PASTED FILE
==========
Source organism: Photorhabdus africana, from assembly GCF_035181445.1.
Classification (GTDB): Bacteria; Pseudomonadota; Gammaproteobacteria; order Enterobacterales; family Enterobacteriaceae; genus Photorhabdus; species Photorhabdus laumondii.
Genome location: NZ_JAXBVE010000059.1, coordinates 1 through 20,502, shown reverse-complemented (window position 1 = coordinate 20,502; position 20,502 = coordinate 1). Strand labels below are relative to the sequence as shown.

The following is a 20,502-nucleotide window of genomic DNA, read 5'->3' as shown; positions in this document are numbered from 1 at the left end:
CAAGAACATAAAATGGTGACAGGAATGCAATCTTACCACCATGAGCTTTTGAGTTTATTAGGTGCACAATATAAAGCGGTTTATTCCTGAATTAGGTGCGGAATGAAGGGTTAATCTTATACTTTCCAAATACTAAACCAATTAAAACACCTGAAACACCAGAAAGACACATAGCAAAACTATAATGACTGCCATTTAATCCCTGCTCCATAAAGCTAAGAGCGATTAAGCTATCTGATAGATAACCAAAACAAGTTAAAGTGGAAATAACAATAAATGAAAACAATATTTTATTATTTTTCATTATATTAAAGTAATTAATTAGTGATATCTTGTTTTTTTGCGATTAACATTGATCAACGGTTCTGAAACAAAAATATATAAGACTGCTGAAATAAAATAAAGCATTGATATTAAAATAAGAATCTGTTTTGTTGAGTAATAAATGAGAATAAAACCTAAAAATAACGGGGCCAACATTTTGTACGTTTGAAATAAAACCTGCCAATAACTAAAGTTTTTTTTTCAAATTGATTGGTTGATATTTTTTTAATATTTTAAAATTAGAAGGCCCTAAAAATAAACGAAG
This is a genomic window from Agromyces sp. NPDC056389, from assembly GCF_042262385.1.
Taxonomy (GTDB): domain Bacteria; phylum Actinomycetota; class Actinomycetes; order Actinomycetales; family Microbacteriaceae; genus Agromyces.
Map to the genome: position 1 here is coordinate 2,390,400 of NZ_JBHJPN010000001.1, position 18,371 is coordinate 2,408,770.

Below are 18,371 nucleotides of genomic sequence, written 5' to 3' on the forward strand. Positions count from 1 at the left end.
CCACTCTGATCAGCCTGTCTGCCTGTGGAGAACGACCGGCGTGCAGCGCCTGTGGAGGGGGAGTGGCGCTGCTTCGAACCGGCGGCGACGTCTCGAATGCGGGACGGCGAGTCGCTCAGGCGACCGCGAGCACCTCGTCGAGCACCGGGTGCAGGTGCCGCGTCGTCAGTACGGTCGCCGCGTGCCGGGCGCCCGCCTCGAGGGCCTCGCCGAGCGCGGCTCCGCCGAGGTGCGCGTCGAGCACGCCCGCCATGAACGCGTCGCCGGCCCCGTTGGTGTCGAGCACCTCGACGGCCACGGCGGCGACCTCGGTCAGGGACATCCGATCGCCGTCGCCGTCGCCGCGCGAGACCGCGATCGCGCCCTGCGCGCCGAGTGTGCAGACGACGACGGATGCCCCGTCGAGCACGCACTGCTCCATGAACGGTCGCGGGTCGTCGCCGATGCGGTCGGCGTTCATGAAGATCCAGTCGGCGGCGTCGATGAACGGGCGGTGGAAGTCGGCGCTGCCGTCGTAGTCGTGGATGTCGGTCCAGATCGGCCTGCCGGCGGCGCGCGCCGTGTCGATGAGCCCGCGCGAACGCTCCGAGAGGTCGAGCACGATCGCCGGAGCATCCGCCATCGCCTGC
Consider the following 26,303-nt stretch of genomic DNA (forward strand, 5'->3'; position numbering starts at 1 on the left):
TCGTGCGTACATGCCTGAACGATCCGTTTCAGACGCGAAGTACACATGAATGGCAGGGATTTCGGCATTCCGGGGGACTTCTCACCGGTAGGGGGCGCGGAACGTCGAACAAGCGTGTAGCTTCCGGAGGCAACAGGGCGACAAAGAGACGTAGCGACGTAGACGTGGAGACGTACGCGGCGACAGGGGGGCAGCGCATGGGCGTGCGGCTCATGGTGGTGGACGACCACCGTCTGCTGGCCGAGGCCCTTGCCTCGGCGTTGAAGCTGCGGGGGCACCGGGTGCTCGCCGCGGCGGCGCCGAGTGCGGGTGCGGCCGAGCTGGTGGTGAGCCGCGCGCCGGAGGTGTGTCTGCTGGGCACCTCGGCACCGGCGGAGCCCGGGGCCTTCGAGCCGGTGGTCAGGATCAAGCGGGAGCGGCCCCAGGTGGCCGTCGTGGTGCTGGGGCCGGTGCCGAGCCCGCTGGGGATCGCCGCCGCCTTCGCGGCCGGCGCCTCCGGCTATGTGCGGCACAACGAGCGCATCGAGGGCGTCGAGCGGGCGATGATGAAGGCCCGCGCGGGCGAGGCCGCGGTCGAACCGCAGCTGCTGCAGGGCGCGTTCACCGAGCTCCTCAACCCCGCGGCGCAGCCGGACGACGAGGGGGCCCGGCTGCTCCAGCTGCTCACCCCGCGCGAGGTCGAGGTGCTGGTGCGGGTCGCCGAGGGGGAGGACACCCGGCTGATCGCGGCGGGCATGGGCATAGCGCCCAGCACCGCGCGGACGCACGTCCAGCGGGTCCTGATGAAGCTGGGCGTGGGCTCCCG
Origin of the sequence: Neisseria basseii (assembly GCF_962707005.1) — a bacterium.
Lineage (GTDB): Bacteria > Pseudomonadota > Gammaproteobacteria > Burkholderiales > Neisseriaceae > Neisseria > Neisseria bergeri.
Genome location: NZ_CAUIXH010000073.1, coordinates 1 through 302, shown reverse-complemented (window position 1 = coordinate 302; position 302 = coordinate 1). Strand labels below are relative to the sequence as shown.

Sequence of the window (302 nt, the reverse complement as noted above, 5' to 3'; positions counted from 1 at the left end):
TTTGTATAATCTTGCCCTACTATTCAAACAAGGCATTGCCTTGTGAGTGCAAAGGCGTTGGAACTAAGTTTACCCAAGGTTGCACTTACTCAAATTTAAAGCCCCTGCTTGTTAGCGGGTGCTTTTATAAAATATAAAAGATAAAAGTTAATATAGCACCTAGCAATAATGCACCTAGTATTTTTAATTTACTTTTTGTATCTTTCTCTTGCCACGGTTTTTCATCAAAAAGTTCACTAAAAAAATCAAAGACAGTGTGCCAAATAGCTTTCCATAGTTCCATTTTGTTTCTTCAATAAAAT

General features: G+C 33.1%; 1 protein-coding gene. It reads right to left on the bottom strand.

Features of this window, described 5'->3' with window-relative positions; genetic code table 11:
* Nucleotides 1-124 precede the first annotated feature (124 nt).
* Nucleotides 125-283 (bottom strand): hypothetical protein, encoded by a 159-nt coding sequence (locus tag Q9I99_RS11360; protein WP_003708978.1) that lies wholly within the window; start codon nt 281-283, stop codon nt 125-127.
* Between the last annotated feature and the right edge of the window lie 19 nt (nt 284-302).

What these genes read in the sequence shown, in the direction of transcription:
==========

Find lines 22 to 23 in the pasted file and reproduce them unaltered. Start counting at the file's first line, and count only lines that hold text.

* Between the last annotated feature and the right edge of the window lie 19 nt (nt 284-302).

What these genes read in the sequence shown, in the direction of transcription: